The art of Gris unfolds in layers. The visual beauty of this 2D platformer is immediately apparent as color ebbs and flows over the screen moment to moment. The art of Gris' level design grows progressively more vivid as levels increase in intricacy, as character movement becomes part of the art on-screen. And the final peaks that are the game's story and themes grow to a climax that can feel like a punch in the gut. Gris is somewhat of a wounding experience, but also one that feels freeing if not enlightening.
4 Into the Breach
Into the Breach is not just another tactical game. Defeating the Vek requires precision and a resolute attitude to the point that Into the Breach may as well be a puzzle game. Positioning units so they not only inflict damage but also protect civilians, allies, and infrastructure is a near impossible task. The costs of this war are profound. Victory will rarely feel so. But that's what makes Into the Breach the incredible game that it is.
3 The Messenger
If nothing else, The Messenger is a love letter to retro games with Ninja Gaiden as the heart of the experience. But more than that The Messenger is a beautiful mix of 8-bit and 16-bit visuals, endearing storytelling, and crisp, exciting gameplay with a level of polish that all of the retro games from which The Messenger took inspiration could only dream of.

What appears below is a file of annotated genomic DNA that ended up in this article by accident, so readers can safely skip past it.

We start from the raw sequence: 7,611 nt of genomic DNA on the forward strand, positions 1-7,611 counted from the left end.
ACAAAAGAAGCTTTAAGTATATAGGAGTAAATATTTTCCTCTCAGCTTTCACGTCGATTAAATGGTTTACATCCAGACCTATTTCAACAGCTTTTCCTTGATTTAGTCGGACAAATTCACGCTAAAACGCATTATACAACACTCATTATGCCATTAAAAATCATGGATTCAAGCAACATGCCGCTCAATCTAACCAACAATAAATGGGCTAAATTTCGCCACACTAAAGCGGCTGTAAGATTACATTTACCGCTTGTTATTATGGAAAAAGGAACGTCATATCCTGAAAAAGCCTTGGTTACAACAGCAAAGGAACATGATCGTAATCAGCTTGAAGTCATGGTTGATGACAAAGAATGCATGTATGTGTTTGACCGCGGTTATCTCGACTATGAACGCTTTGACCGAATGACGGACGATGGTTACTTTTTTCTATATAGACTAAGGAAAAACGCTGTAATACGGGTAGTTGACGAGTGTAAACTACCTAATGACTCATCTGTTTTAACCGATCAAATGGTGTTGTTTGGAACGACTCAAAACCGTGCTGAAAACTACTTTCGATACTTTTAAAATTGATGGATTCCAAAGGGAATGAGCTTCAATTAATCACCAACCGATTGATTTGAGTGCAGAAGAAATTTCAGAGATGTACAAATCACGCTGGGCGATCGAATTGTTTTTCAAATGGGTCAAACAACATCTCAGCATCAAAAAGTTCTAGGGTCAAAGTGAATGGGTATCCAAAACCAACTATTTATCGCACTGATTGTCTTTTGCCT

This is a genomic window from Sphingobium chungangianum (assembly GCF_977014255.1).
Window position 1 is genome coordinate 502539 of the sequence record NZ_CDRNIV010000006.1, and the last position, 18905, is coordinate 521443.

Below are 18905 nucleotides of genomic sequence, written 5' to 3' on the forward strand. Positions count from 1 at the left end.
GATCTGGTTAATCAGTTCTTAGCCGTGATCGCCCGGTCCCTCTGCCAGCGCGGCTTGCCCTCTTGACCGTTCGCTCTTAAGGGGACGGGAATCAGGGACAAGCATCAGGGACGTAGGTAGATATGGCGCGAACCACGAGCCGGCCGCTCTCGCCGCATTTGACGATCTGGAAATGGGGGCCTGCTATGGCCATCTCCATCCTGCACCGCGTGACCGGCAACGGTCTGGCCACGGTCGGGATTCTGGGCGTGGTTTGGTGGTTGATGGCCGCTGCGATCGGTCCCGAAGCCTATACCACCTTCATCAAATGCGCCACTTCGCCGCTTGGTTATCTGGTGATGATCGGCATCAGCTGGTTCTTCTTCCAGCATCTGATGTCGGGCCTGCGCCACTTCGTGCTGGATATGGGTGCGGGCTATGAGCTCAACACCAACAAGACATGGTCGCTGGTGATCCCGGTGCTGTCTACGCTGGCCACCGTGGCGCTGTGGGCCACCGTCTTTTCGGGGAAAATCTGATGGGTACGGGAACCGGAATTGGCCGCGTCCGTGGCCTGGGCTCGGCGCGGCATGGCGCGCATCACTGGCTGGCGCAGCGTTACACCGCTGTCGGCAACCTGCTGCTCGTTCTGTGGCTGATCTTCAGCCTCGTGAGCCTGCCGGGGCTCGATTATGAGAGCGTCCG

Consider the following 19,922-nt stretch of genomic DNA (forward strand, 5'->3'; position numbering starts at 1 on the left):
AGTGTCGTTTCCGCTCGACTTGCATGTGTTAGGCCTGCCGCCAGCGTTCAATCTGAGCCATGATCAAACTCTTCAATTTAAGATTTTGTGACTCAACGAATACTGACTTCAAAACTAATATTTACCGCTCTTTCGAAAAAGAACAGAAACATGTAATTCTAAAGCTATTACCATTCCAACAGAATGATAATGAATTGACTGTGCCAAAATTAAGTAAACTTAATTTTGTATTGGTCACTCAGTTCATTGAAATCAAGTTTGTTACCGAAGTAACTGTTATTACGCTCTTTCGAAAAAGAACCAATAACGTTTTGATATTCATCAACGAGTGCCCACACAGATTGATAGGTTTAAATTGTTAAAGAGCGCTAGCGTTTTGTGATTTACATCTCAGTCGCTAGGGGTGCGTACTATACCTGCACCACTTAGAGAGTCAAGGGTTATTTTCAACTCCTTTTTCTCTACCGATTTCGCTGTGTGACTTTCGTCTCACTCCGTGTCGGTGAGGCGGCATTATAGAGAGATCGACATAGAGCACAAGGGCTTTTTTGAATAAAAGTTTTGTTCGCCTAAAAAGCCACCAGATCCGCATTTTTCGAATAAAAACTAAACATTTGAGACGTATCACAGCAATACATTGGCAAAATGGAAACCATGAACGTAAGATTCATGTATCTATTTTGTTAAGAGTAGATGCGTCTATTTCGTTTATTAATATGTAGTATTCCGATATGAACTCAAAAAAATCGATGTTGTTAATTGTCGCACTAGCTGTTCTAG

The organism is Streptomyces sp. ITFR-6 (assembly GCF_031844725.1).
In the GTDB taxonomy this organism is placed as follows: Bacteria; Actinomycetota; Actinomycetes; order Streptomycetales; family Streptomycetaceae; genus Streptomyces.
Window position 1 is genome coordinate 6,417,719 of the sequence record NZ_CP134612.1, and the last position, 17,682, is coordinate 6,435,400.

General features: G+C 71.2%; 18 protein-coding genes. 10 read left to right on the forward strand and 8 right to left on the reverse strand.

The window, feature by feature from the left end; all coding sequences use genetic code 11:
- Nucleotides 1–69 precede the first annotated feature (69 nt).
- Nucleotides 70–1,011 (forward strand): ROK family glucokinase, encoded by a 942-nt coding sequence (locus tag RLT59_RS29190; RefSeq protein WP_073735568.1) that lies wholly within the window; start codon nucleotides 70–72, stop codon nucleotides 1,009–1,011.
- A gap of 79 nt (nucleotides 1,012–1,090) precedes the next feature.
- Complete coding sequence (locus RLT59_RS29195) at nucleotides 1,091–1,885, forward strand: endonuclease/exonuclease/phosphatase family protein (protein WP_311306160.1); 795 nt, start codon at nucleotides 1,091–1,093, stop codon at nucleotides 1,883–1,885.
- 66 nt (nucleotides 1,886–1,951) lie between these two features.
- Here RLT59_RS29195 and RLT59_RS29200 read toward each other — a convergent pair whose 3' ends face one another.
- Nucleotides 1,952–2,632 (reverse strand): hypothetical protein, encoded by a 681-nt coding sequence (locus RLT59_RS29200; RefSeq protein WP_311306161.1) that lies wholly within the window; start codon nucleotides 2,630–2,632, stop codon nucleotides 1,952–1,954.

If Minit was nothing more than what it appeared to be, a 2D action RPG that grants players 60 seconds to accomplish as much as they can before the reset button gets pressed, then it would still be one of 2018's best indie games. But Minit is so much more than that, offering commentary on both the way we play and consume games as well as society in general. And even if that side of the game is too heavy, just wait for 60 seconds and start all over again with a new perspective.
1 Return of the Obra Dinn
From the creator of Papers, Please comes a mystery unlike any other. As an insurance claim auditor, it's up to the player to determine what led to the disaster of the Obra Dinn and its crew. What they'll uncover in the process is an intimate look at the last moments of so many lives, mysteries indescribable, all through the lens of an insurance adjuster and their apathetic employer, the East India Company. Even such a cynical perspective can't stop Return of the Obra Dinn from delivering such a unique and profound experience stunning in its pixelated monochrome.
It seems like every year the selection of excellent indie games grows broader. This year's list of the best indie games brings with it a mix of both familiar developers and fresh faces. Small-scale development experience propagates rapidly as new studios are formed, veterans from AAA studios experiment with their own games. And with new PC storefronts shifting towards a greater revenue share with studios, the security of indie studios will only grow from here. As exciting as 2018 has been for indie games, the promise those games make about the future of indie development is all the richer.